23 Common Grammar Mistakes in English to Avoid From Now On

8 minute read

With each passing day, the English vocabulary is evolving. However, it can be embarrassing when someone finds a grammatical mistake in your content. After all, we often neglect some very common grammar mistakes in English such as punctuation marks, daily used English words, spelling errors, not knowing the difference between two similar words etc. To save you from the embarrassment, we have compiled a blog on common grammar mistakes in English that are made by people.

What is a Grammar Mistake?

A grammar mistake is an incorrect usage of a word or a punctuation when writing in English. In simple words, it is a deviation from pre-existing grammatical rules. To avoid making any mistakes, it is very crucial to understand the usage of each word.

Here are two sentences where one of them has a grammatical mistake. By looking at them, you will understand the usage of that word correctly.

Incorrect: Every student likes the teacher.

Correct:   Every student likes the teacher.

Quick Read: 5 Common Mistakes to Avoid in Your English Writing

List of Grammar Mistakes in English You Should Drop Right Away

Check the following list of the 30 most common grammar mistakes that you might be making in your everyday life and need to stop from today onwards.

  1. Who vs Whom
  2. Your vs You’re
  3. Who’s vs Whose
  4. Affect vs Effect
  5. That vs Which
  6. Then vs Than
  7. Me vs I
  8. Less vs Fewer
  9. May vs Might
  10. A lot vs Allot vs Alot
  11. Like vs Such as
  12. Farther vs Further
  13. Who vs That
  14. Each and every
  15. More than vs Over
  16. Past vs Passed
  17. Based off vs Based on
  18. Passive Voice
  19. Commas
  20. Semicolons
  21. Apostrophes
  22. Em dash vs en dash vs hyphen
  23. Misplaced Modifiers

How to Correct These English Grammar Mistakes?

By understanding the usage behind these grammar mistakes, no one can stop you from becoming a grammar nazi. To progress, you must learn the correct as well as incorrect grammar usage behind each word. Here is a further explanation behind all the common mistakes and how they should be used correctly. 

1. Who vs Whom

The main difference between these two is that ‘who’ is used as the subject of a sentence whereas ‘whom’ is used as the object of the sentence. Here are some examples which will help you avoid making this mistake.

Example: Who will be the host of tomorrow’s party?

Example: To whom should I address this email?

2. Your vs You’re

Both ‘your’ and ‘you’re’ are homophones. This means that they both sound the same when spoken but both have different meanings. Nonetheless, ‘Your’ is a possessive pronoun. It means that something belongs to a singular second person. While ‘you’re’ is a contraction of you are.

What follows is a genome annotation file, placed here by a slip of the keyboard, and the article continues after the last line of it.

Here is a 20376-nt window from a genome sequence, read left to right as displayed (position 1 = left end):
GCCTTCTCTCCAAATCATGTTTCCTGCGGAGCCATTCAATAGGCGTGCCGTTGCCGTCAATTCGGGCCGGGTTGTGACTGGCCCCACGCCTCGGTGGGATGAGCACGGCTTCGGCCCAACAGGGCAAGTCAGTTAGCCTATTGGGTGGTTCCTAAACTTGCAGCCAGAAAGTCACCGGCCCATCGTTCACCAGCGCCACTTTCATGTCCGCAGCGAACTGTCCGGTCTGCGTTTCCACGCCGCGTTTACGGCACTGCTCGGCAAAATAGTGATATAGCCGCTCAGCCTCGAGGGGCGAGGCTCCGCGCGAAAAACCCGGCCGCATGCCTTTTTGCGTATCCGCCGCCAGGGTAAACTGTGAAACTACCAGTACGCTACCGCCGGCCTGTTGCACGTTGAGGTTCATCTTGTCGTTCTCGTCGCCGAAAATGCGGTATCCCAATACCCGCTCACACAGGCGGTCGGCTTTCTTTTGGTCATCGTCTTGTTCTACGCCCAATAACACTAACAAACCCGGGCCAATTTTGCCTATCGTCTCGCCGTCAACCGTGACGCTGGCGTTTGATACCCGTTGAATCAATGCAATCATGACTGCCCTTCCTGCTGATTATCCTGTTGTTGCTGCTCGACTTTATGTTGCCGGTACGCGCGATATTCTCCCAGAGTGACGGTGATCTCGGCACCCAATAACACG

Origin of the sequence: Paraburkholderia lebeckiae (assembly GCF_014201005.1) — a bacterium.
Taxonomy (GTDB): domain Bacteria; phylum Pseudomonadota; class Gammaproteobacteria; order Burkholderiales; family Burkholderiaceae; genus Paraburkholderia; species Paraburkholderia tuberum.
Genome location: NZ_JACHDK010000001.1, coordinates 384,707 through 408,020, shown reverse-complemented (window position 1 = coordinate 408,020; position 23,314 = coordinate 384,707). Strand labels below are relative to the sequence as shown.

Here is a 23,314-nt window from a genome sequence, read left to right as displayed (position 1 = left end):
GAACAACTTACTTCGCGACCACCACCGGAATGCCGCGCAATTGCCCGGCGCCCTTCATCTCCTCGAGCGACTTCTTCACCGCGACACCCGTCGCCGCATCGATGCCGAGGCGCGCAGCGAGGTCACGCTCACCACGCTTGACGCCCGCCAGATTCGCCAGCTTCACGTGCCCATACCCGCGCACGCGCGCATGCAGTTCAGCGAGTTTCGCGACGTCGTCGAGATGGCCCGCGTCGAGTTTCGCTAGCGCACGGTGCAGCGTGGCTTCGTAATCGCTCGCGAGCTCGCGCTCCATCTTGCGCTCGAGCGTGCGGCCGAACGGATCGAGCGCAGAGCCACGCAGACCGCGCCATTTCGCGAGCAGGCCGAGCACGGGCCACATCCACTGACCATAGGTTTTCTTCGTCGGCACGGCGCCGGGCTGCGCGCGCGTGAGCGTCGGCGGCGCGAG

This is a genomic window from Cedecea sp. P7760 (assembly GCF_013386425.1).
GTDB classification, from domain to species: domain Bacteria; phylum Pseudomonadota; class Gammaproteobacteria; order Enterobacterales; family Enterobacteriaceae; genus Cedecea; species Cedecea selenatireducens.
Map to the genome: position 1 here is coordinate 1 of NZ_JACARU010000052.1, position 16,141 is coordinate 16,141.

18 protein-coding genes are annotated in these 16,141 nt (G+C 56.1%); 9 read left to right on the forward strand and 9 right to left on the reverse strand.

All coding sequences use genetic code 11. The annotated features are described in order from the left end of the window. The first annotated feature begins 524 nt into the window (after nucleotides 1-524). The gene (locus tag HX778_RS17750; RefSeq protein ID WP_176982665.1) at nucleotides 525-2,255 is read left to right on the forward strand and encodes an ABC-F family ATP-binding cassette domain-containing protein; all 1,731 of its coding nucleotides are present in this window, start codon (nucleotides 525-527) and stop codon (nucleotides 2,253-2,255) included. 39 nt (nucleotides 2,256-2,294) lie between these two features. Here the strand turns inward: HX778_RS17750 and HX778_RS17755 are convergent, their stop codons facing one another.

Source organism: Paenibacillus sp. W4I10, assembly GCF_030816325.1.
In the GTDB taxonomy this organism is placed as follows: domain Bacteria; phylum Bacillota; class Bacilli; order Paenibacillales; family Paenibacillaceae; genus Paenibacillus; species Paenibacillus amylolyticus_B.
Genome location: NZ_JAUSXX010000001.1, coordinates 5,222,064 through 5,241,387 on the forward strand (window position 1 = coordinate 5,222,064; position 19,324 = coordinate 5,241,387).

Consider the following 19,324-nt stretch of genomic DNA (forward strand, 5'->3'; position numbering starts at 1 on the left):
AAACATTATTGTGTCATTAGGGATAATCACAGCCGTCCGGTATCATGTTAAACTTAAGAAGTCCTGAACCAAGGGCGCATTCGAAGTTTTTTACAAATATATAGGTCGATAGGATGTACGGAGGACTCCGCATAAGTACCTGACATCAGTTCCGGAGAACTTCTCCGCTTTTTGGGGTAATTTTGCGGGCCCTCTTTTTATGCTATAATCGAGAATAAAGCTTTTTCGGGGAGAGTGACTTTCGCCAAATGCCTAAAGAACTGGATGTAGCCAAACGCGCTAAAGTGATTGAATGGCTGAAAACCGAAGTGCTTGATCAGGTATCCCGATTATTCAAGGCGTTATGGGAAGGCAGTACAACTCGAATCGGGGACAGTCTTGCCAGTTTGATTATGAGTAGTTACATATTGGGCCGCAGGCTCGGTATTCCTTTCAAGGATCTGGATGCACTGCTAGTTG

Example: You forgot your earphones at the office yesterday.

Example: You’re expected to be in the office by 10 am. 

3. Who’s vs Whose

‘Who’s’ is for to who is. Whereas, the word ‘Whose’ is a possessive form of who, which is a relative pronoun. 

Example: Who’s ready for the English exam on Friday?

Example: Whose laptop is this?

4. Affect vs Effect

Affect’ is used as a verb which means ‘to cause an effect’. The word ‘effect’ is a noun that symbolises the result that has happened. 

Example: What effect does the cold have on you?

Example: The passing of her rabbits affected her a lot.

5. That vs Which

The word ‘that’ is used to introduce a clause which adds necessary information to a sentence. The word ‘which’ is used to introduce something that adds details but isn’t important to the sentence. 

Example: One of my cats, the one that ate a rock needs to see the vet immediately.

Example: My other cat, which is a German Shepherd, also needs to see the vet. 

6. Then vs Than

The word ‘then’ is used in the future tense where something/ an action will occur. Whereas, the word ‘Than’ is used for comparing people or things. 

Example: First we’ll go over the coursework; then we’ll study.

Example: My brother is taller than me.

7. Me vs I

Both ‘I’ and ‘Me’ are first-person singular pronouns. The usage of ‘I’ in the sentence is done when you’re the subject of the sentence. ‘Me ‘ is used in the sentence when you (yourself) are the subject in the sentence. 

Example: It was almost midnight, so I didn’t stop to pick up my clothes. 

Example: You want me to come with you?

8. Less vs Fewer

Less’ is used in sentences to describe an abstract or uncountable amount of items. ‘Fewer’ is used for something/items that can be counted.

Example: The students had less time to work on the assignment. 

Example: Fewer people used disposable plates to eat at the function. 

9. May vs Might

Generally, ‘may’ is used in the present tense to ask for permission and to indicate that something is likely to happen. ‘Might’ is used in the past tense to describe that things will most probably not happen.

Example: May I bring a glass of water for you?

Example: There might be some time left for questions at the end of the discussion. 

10. A lot vs Allot vs Alot